Retail TouchPoints: Mobile Commerce’s Most Dangerous Fraud Tactics And Ways To Stop Them

November 28, 2017 — Mobile Commerce’s Most Dangerous Fraud Tactics And Ways To Stop Them

Don Duncan, Engineer at NuData, comments on this article by Whitepages Pro’s Tom Donlea about mobile commerce’s most dangerous fraud tactics.

From 2012 to 2015 mobile commerce grew from $24 billion to $122 billion in the U.S. And with this growth came an increase in fraud and an all new breed of fraud threats. Nearly 40% of merchants surveyed by Kount indicated that mobile fraud had increased, up 17% over the previous year. Criminals have discovered new ways to leverage mobile as a means to commit fraud.

Mobile fraud is negatively impacting merchants’ bottom lines. One study from Javelin Strategy found that 16% of chargeback losses stem from mobile transactions, nearly equal to losses stemming from in-store purchases. The same study pointed out that retailers are overly reliant on username and password to authenticate purchases.Unfortunately, these simple identity factors are not enough to stop sophisticated criminals.

A mobile phone is typically jailbroken or rooted to expand its uses beyond the manufacturer’s intended purpose. In some cases, this purpose is criminal in nature, like completing fraudulent transactions with stolen credit information. Retailers tracking shopper device/platform should also track if the device is jailbroken or rooted.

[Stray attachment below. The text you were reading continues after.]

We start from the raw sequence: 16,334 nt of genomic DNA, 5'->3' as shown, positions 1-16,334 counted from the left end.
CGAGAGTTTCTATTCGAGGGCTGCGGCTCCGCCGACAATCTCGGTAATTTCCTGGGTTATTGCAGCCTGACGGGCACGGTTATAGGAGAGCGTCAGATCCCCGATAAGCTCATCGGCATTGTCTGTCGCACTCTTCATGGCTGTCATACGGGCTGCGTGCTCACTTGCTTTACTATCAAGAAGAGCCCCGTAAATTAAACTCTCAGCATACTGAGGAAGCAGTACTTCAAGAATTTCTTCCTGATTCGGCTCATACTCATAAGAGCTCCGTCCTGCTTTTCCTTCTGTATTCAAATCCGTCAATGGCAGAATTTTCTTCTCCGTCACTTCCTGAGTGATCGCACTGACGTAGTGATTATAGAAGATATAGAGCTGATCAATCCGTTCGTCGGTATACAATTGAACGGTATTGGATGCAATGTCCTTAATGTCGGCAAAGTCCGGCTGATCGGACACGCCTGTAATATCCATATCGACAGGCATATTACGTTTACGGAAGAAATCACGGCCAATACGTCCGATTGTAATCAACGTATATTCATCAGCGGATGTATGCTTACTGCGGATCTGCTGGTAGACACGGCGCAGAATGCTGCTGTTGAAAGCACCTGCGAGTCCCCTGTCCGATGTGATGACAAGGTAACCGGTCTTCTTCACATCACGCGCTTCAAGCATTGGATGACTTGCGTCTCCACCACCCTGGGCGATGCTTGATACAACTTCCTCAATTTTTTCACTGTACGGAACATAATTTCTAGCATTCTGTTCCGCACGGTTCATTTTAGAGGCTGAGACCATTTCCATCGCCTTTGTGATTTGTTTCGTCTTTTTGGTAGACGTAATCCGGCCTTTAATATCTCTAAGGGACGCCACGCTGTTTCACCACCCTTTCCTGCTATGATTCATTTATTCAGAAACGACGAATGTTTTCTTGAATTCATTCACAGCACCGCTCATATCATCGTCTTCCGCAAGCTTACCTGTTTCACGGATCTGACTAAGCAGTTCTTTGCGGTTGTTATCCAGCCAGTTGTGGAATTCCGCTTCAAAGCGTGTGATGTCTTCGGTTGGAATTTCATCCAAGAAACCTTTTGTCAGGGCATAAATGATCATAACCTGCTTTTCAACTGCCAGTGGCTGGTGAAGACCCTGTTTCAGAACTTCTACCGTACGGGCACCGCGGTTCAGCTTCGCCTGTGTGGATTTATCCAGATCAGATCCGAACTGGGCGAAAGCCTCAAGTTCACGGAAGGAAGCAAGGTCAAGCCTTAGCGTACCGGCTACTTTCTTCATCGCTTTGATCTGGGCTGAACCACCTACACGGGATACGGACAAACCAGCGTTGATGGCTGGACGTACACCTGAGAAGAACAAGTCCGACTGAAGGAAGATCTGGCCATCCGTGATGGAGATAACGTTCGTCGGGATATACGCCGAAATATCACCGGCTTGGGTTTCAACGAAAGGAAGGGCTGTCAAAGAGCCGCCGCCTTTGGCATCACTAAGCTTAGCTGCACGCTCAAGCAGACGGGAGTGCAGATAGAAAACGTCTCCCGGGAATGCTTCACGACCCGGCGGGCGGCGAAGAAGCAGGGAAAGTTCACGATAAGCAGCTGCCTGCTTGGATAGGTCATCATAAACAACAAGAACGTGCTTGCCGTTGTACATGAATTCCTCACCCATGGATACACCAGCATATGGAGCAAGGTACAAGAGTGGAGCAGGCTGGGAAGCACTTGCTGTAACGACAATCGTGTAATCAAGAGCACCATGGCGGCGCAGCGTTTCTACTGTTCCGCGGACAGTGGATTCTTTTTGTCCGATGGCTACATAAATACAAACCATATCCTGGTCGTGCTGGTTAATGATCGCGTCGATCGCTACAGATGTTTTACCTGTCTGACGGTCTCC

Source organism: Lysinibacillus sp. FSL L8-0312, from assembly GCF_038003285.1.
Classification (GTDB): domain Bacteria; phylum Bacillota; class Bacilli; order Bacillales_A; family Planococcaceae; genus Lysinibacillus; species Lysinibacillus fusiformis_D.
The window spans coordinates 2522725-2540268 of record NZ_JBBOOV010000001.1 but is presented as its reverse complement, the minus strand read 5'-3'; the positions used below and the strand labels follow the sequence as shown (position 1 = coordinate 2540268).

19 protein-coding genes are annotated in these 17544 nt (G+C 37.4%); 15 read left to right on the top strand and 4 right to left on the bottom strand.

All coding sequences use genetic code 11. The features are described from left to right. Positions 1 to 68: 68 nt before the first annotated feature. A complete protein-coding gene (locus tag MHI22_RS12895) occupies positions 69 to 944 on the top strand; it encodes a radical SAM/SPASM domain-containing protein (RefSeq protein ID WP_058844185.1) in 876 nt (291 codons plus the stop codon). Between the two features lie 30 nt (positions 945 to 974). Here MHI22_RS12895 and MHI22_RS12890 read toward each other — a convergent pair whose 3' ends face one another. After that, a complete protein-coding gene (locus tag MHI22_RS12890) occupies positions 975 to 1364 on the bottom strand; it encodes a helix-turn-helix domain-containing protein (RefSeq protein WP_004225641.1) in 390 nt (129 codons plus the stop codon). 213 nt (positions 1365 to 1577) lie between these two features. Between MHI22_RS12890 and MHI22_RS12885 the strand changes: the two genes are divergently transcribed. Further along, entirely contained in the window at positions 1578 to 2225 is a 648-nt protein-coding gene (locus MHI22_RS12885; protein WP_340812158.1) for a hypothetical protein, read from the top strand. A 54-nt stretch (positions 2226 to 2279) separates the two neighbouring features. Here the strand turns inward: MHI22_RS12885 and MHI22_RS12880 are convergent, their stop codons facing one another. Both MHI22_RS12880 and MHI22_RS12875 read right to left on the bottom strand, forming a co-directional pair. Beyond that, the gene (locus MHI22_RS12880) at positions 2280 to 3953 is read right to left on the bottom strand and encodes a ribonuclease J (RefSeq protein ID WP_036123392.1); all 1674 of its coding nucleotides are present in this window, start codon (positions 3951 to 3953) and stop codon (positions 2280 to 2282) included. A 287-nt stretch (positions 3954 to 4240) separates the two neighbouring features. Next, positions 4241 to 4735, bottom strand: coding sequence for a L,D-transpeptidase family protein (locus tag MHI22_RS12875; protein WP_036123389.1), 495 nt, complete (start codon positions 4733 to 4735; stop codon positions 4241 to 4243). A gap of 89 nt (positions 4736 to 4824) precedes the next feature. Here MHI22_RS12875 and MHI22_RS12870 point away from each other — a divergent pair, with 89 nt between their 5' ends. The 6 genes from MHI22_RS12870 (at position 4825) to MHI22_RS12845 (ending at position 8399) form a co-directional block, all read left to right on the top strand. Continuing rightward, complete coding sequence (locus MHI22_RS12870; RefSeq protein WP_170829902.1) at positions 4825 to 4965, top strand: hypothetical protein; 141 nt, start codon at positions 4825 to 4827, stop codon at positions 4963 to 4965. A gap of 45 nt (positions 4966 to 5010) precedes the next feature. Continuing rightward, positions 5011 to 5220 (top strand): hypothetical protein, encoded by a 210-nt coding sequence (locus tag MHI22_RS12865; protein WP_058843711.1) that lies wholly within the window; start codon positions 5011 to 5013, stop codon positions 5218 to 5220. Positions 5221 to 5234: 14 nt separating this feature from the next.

But you can’t stop there, according to Don Duncan of NuData Security: “Rooting and jailbreaking is commonly used to extend the life of the device, like in China for instance where rooted Android devices are common. Retailers can potentially lose innocent tech-savvy customers who are jailbreaking their phones simply to gain more control over them.” He challenges fraud teams not to merely look at the fact that the device has been jailbroken, but look at how the user is interacting with the device:“Tools like biometrics can provide insight into users’ motivations, differentiating between a good user and a device that could be running malware.”

For the complete article, go here.